Investors love dividends... and for good reasons. Historically, they've been hard to find in the biotech sector, but with Amgen (NASDAQ: AMGN) and now Gilead Sciences (NASDAQ: GILD) offering a dividend, investors have a few additional options.
Hopefully, more will come. We asked our healthcare experts to weigh in on the biotech they think is most likely to offer a dividend next. Read on to see why Dan, Sean, and Brian think Regeneron Pharmaceuticals (NASDAQ: REGN), Alexion Pharmaceuticals (NASDAQ: ALXN), and Celgene (NASDAQ: CELG) might be handing back some cash to investors soon.
Dan Caplinger: Most biotechs are reluctant to start paying a dividend as long as they have promising candidates to invest in internally. While it's a bit of a stretch to expect Regeneron Pharmaceuticals to consider a dividend right now, it could easily be in position to do so in the not-too-distant future.
Right now, Regeneron is getting nearly all of its revenue from sales of its Eylea drug, which treats various conditions including wet age-related macular degeneration and macular edema. Recently, though, the FDA approved the drug for diabetic retinopathy, which is a common eye disease among diabetics. While the indication applies to treatment for patients with diabetic macular edema -- which was already covered by a previous approval -- the FDA decision suggests the potential that Eylea has for even broader use.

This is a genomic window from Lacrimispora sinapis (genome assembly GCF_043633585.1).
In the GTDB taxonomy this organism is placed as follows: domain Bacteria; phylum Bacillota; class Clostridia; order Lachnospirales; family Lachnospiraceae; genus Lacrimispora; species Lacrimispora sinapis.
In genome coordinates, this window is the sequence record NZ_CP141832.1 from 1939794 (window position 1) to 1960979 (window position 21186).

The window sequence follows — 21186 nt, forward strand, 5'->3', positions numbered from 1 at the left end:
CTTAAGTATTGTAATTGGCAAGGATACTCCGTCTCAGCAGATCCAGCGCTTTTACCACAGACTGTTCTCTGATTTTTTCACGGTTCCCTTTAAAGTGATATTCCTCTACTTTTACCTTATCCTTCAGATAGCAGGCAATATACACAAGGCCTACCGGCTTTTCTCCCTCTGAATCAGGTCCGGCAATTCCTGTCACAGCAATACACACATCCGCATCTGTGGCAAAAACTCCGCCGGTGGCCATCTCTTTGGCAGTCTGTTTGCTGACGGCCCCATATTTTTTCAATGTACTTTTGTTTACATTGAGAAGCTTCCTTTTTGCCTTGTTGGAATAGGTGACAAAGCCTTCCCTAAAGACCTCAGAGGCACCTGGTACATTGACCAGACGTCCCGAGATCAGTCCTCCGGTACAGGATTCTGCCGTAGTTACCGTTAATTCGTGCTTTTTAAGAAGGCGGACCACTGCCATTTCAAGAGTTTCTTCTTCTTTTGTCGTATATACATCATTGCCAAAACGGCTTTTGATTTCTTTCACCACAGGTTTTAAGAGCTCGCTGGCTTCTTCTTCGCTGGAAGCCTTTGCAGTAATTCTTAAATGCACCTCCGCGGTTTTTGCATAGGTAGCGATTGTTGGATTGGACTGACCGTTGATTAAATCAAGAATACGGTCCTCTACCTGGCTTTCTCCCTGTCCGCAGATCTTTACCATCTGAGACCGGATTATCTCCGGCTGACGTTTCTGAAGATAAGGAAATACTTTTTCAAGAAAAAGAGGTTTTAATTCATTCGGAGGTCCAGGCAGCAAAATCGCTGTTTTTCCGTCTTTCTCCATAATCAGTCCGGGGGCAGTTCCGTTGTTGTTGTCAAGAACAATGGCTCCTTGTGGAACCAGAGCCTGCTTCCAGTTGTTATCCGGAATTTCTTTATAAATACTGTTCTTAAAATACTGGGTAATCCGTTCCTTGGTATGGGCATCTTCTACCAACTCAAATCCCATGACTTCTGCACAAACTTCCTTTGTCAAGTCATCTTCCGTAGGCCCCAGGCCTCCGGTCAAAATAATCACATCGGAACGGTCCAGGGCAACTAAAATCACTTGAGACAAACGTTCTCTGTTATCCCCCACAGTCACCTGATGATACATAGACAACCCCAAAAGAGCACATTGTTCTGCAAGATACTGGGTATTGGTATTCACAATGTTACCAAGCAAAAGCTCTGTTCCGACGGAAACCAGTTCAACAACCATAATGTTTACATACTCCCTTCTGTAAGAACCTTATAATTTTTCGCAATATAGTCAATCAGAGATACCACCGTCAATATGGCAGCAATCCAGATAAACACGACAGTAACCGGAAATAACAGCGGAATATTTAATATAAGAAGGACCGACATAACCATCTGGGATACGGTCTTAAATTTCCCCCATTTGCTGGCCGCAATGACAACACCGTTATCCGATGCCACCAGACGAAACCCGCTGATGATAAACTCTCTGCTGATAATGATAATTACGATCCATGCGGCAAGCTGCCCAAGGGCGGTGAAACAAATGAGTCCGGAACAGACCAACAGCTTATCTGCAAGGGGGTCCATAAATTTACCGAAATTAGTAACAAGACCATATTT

Regeneron also has some strong candidates in its pipeline. Cholesterol treatment alirocumab could have billion-dollar sales potential, given the need to fight high cholesterol levels in many patients. Other treatments for rheumatoid arthritis and allergic diseases also have promise, and as their trials progress, Regeneron could end up with more free cash to consider a dividend. Regeneron investors shouldn't expect a payout right away, but somewhere down the road, it's a much greater possibility.
Sean Williams: Following Gilead, I'd suggest the next biotech company likely to begin paying a dividend to investors is Alexion Pharmaceuticals.
Alexion primarily focuses on rare and ultra-rare disease drugs, with Soliris being its lone drug approved by the Food and Drug Administration. Soliris is currently approved in two indications: paroxysmal nocturnal hemoglobinuria, an ultra-rare blood disorder that results in premature destruction of a patient's red blood cells, and atypical hemolytic uremic syndrome, an ultra-rare disease capable of damaging vital organs.
Because of its rare disease focus, Alexion is able to command top-dollar prices for its targeted medicines. In fact, Soliris is the highest-priced drug in the world, with an annual cost per patient of more than $536,000.
What makes Alexion even more attractive from an investment standpoint, beyond just its astronomically high price point, which leads to juicy margins, is that its rare-disease focus leads to little to no competition, and the potential for a long-term revenue stream even after Soliris' patents expire.